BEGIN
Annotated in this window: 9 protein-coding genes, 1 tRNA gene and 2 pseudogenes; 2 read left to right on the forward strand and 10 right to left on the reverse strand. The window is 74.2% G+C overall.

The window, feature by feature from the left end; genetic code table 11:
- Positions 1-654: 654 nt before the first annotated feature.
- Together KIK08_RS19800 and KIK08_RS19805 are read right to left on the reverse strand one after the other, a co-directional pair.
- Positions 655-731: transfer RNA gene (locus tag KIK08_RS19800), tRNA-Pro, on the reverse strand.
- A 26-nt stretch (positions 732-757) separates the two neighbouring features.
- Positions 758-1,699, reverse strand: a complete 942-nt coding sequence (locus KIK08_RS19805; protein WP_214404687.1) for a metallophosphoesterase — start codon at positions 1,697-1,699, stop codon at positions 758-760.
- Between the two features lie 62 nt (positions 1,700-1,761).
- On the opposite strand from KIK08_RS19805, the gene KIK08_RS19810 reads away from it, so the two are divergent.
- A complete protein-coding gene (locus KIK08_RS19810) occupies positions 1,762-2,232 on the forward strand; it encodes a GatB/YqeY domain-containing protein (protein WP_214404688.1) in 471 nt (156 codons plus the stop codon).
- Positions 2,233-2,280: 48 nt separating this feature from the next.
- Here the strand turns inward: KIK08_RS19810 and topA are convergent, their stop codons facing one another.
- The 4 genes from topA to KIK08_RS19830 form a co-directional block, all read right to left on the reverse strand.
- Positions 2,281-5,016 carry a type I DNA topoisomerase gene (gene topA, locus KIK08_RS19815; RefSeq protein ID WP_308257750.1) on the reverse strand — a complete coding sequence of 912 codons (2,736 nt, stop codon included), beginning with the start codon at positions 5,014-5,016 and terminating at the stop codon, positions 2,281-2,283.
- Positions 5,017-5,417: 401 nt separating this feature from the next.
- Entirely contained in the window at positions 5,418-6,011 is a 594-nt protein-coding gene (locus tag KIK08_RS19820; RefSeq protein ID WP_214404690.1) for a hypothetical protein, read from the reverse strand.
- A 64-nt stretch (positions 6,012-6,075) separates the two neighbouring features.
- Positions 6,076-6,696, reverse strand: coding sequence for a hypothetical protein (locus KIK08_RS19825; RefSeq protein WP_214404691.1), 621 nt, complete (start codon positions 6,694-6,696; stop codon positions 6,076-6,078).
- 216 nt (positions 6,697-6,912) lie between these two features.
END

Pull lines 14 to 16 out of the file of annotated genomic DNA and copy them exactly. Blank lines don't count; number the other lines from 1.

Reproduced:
- Positions 2,281-5,016 carry a type I DNA topoisomerase gene (gene topA, locus KIK08_RS19815; RefSeq protein ID WP_308257750.1) on the reverse strand — a complete coding sequence of 912 codons (2,736 nt, stop codon included), beginning with the start codon at positions 5,014-5,016 and terminating at the stop codon, positions 2,281-2,283.
- Positions 5,017-5,417: 401 nt separating this feature from the next.
- Entirely contained in the window at positions 5,418-6,011 is a 594-nt protein-coding gene (locus tag KIK08_RS19820; RefSeq protein ID WP_214404690.1) for a hypothetical protein, read from the reverse strand.